Wednesday, November 01, 2006

Patrol Boys of Ore

I found this Safety Patrol Boys story in the December 8, 1957 issue of the Kingsport Times-News.


A bugle blares its stirring melody in the crisp morning air. Old Glory flutters wildly for a moment as the guide rope becomes entangled. Then she's snapped upward quickly as small hands pull fast and hard. At the top of the pole she waves proudly in a strong breeze.

Young eyes are upraised all about and some young hands come up in snappy salute. Others are placed quickly over the heart. All about, there is a lump of pride in young throats. The scene is Andrew Johnson Elementary School in the Oakwood Forest area. The time is almost every school day morning at about 8:30. The event is the flag-raising ceremony. Tom Milam, principal of the school, brought the idea with him when he assumed his duties there this year.

He gives credit for the success of the program, however, to sixth grade teacher Mrs. Marie Squibb and the children themselves.

Mrs. Squibb is in charge of the school Safety Patrol. She directs the boys in their duties concerning the flag as well as their regular a patrol work.

If they don't give the proper salute, she shows them how they should do it. Should they fail to fold the flag properly, she points out their error.

Flag raising and lowering is serious business at Andrew Johnson, and the children, from the first through the sixth grades, have been quick to assume a serious attitude concerning it.

Milam says occasionally there will be a very young first grader who forgets to show the proper respect, but as a general rule when the bugler blows his first note everyone stops his play and turns toward the flag pole.

All activity on the playground stops until the last note of “Colors” is sounded in the morning.

In the afternoon, the bugler plays “Taps.” “The regular evening ‘Retreat’ is a bit too difficult for our bugler, so we adopted 'Taps' instead," Milam said. "'Retreat is very difficult, even for the very experienced adult bugler," he added. The job of raising and lowering the colors falls to each Patrol squad every other week. Milam explained that there are three regular squads, each composed of a lieutenant and six members. The bugler, Danny Pomeroy, holds the rank of Color Guard captain. Danny's in the fifth grade. His substitute, Rodney Irvin, is also in the fifth grade. The two of them sometimes play together. Danny Thompson, a sixth grader, is in charge of the traffic division of the Safety Patrol. The three lieutenants are Bob Morrison, on Squad 1, Keith Westmoreland, on Squad 2, and, Richard Brumett, on Squad 3. Squad 1 members are Gary Carmichael, Alan Bacon, David Coleman, J.C. McClain, Pat Miller and David McCurry. Squad 2 members are Charles Worrell, Ranny Poe, Terry Glass, Billy Miller, Stan Peirce and Butch Muller. Squad 3 members are John Walters, Kenny Carrico, Johnny Murray, Rodney Irvin, Brant Roberts, and Cal Bainbridge. The Substitute Squad is composed of Phil Franklin, Butch Saylor, Billy Millwood, Rickie Reed, Charles Worrell and Eddie Price.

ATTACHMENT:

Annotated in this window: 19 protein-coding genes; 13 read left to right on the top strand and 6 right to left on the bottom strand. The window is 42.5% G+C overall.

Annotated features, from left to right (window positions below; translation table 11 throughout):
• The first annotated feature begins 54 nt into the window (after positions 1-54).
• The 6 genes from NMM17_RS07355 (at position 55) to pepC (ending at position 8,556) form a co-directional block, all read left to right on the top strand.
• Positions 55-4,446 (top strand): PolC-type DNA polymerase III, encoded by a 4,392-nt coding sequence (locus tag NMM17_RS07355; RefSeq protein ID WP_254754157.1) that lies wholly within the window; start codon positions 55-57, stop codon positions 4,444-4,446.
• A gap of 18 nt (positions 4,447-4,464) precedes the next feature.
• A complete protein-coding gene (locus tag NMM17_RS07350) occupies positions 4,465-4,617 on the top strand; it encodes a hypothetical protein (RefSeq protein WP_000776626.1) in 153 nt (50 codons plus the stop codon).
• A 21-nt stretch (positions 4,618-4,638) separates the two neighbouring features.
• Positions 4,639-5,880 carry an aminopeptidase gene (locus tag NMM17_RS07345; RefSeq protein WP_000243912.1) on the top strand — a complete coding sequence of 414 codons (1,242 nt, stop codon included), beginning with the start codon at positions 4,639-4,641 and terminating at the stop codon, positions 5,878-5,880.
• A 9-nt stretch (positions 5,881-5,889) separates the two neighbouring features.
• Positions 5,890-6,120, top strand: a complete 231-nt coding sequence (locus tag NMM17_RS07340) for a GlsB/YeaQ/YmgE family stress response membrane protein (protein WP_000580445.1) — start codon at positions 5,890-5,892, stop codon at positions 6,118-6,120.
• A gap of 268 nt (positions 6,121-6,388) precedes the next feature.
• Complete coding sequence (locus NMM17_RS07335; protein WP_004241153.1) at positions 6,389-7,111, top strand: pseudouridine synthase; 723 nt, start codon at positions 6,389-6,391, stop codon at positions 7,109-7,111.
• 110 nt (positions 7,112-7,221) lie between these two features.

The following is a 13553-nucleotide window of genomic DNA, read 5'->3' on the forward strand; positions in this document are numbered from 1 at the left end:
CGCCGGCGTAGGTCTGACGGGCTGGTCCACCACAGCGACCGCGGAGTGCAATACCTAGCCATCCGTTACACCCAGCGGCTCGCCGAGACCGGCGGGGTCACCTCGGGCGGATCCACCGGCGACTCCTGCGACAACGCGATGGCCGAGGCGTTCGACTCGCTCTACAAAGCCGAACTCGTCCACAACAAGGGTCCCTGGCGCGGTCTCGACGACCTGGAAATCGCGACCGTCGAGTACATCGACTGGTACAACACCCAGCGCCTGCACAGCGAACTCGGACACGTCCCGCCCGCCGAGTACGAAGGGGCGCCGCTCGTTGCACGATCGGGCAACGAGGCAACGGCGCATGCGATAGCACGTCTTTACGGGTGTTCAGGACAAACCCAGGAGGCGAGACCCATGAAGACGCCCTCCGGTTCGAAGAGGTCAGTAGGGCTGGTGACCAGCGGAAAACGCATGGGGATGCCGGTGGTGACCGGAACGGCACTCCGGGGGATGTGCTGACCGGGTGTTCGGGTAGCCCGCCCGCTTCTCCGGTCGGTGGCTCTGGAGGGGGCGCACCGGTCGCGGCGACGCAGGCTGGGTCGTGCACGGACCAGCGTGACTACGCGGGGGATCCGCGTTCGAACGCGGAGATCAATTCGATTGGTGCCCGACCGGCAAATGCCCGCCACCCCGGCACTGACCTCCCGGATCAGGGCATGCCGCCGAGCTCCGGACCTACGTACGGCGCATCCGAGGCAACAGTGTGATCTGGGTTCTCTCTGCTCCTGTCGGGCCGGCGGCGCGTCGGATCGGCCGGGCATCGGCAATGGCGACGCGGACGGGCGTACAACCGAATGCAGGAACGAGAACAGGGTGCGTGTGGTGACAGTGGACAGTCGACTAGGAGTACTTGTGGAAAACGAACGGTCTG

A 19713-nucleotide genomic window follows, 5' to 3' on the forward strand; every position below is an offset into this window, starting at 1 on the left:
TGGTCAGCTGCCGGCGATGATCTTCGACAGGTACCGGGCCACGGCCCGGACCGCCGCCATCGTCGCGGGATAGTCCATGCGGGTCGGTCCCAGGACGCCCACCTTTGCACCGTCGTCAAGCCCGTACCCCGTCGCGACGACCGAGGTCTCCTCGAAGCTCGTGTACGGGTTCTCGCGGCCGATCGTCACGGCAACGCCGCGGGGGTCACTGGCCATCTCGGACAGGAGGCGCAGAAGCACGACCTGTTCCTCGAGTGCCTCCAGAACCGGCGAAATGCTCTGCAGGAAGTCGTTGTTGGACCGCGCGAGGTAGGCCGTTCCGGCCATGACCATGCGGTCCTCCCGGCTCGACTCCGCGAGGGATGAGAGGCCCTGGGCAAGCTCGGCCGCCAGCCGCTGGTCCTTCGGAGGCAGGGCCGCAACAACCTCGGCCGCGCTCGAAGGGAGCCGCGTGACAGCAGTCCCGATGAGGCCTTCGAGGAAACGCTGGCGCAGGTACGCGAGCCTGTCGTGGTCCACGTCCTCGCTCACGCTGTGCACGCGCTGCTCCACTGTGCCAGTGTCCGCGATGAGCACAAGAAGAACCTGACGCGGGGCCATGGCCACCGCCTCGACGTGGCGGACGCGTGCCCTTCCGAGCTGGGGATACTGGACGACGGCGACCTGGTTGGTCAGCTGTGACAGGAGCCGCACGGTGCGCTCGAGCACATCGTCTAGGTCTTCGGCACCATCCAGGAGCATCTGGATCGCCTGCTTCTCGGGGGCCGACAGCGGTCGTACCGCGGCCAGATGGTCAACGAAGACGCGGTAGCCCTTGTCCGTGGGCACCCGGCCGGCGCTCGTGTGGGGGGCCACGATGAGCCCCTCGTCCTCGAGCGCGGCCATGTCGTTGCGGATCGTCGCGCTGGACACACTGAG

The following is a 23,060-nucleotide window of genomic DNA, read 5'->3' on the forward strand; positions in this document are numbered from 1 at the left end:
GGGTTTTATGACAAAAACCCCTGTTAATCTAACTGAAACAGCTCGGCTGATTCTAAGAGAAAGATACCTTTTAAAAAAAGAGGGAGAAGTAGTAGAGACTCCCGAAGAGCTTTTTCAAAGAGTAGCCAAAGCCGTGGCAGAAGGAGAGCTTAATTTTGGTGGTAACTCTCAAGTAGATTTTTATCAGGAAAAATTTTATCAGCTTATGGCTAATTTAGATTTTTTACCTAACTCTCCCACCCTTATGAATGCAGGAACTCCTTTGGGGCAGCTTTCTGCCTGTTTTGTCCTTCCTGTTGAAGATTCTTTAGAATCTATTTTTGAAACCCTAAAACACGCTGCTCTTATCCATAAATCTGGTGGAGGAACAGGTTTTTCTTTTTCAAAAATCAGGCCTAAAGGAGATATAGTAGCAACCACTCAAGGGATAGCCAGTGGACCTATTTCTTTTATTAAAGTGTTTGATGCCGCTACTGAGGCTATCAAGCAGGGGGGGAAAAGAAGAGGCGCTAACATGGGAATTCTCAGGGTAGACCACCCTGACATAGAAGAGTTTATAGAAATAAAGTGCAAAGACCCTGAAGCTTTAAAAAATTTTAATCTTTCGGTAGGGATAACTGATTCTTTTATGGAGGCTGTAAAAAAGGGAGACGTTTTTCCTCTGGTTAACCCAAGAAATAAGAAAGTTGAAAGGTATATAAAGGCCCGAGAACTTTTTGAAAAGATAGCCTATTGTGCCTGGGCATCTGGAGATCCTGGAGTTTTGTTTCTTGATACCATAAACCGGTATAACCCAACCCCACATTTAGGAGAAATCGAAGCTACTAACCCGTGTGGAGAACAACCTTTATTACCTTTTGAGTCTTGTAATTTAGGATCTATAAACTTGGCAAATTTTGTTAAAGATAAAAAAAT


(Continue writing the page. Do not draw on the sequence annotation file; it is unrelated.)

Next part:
Milam says the lieutenants are responsible for seeing that the boys are in their proper place each morning and afternoon. If a boy is absent, the lieutenant must call a replacement from the Substitute Squad or serve in his squad member’s place.

The principal said the ceremony isn’t held on days when the weather is bad. However, if the weather turns bad after the morning ceremony, the bugler has the responsibility of lowering the colors himself before the elements have time to damage the flag.

The squads rotate in their duties, Milam said. One week Squad 1 will have charge of the flag-raising with Squad 2 assigned to traffic control. The next week Squad 2 takes over the flag-raising and Squad 3 takes over traffic control, etc.

The purpose of the ceremonies is to instill in the children proper respect for Old Glory and the principles which she represents.


At 3:55 PM, Anonymous Alan Sieg said...

Thanks for the memory jog. I started 1st grade at Johnson School in 1960, and served as a "Patrol Boy" starting in the 4th grade. One of my strongest memories of Elementary School was that cold afternoon in November`63 when a dozen of us were quietly called out of class to lower the flag to half-mast. President Kennedy had just died.
I advanced to rank of Sergeant in 5th grade, but at that age couldn't handle the amazing complexity of peer pressure - and resigned rather than get ridiculed and beat up by some of the bigger kids. That was as close as I ever got to any time in 'the service'.
Scanned this today, surprised that I still haven't been called in to answer to Mr.Milam for not turning in the badge...
Fast forward twenty-some years, living in Denver - rushing to catch a plane to Montana. Driving past the neighborhood school, I saw the Patrol Boys out raising the flag, and remembered that day in `63. After arriving in Billings, I was shocked to learn that while in transit, the Shuttle Challenger had suffered a launch explosion. I wondered if they got called out of class to lower the flag to half-mast. Don't know if html works here, but we try some. (It didn't, so I'll just leave em plain, you can swipe and paste I guess)...
I have been silently reading your columns for many, many years, and have added your blog link to my own.
Just thought it time to say "Thanks".
Take care, Thanks again /;^)


Post a Comment

Links to this post:

Create a Link

<< Home